Mark Saunders: Twitter
As a boss of pride What's your goal for Pride in upcoming years?
The most important thing is to put on good festivals. That is the priority for us.
Second thing is to bring the communities together more harmoniously. This has been a difficult year and a half. There have been very difficult conversations. Instead of being angry we have to listen to their complains and give consensus and compromise. That is what we are trying to do.
In the past 2 years the prime minister of Canada has been participating along with other politicians more in the Pride Toronto events. What do you think his motive behind it? Any political motive or just love to participate?
Justin Trudeau: Facebook
Participation never hurts any body. The Pride Toronto has a big following. People see him marching. They feel happy when a politician says that we embrace you and he does that. He seems a genuine fellow. He is always embracing and very kind. We also appreciate the element that members of community are not asking why he did not come to the parade.
You have worked with former British Prime Minister Tony Blair in his eradication of child poverty programme. Do you think that experience is helping you now in doing what you are doing/planning to do?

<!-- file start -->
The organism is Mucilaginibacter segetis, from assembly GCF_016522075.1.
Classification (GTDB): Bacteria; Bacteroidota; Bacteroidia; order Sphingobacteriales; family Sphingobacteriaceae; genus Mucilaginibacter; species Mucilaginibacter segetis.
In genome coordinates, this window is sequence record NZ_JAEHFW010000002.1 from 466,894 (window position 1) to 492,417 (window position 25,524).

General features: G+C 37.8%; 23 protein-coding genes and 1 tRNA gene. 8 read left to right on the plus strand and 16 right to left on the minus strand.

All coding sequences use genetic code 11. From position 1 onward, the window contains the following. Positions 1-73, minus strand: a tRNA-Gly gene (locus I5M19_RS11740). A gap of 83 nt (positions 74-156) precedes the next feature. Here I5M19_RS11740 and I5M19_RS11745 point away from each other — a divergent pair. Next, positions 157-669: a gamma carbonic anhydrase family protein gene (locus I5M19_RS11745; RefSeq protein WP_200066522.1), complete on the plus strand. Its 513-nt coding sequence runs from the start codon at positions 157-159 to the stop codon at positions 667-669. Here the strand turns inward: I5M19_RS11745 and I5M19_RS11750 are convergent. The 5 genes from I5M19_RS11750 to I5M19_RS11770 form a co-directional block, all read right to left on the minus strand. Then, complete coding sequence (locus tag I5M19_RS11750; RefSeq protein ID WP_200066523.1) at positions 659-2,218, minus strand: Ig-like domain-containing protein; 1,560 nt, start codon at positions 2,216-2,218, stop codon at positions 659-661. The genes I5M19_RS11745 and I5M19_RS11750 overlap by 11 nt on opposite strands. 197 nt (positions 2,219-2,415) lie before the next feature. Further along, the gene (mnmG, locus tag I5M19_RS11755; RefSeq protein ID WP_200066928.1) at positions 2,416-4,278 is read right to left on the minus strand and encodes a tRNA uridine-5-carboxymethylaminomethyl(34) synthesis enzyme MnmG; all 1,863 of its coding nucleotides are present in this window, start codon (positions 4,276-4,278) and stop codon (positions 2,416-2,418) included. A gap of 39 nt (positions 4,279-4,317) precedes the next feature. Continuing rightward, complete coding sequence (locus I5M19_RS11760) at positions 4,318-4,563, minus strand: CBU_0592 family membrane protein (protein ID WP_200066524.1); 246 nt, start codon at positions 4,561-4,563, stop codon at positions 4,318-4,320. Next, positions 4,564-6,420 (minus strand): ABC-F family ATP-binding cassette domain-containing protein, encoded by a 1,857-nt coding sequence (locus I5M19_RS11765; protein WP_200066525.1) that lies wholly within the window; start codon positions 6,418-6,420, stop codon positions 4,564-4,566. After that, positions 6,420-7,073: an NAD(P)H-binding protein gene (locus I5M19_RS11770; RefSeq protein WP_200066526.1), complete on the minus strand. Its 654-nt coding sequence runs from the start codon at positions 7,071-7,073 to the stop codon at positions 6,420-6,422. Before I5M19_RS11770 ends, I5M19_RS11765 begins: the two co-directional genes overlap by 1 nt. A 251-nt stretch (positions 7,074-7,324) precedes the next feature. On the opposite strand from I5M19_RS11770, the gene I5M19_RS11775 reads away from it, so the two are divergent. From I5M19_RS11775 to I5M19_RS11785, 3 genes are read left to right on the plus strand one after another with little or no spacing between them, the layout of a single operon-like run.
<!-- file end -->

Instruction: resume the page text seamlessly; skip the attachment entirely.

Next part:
Absolutely. I learnt everything I know from that labour government which was in place for 7 years. Working with poor communities is something I learnt under Tony Blair and I bring that into every job I have and all of the skills it takes to talk to people who are poor and disabled and to understand what they want. I learnt all these in U.K. and I secure that experience.
We have done a story on Toronto based Michael Garron Hospital in which the hospital had put an end to referring to patients as ‘him’ or ‘her’ on the basis of their sexual orientation. Instead of referring to the signs in the washrooms as "male" or "female", the picture of "toilet" or "sink" are put outside the washroom. How big a step do you think this is?
It is a huge step. The language around gender is as almost as toxic as language about racism. Sometimes we have to learn to speak differently. There was a time that language of being black that was accepted 30-40 years ago but not accepted now. Now it turns out language around gender was accepted yesterday but not acceptable today. It is a huge step when you see society deciding what it wants. The people should feel safe and acceptable. So use of ‘they’ than use of word ‘she’ or’ he’ or addressing persons by their name rather than by their gender. More people are feeling confident in saying they were born a certain gender but they do not feel that gender. The gender they feel is what ever it is and even if it is a non-gender they will like to be addressed a different way. It is same way we address disabled people. People find sexuality thing hard. People should change their mind set in addressing the people.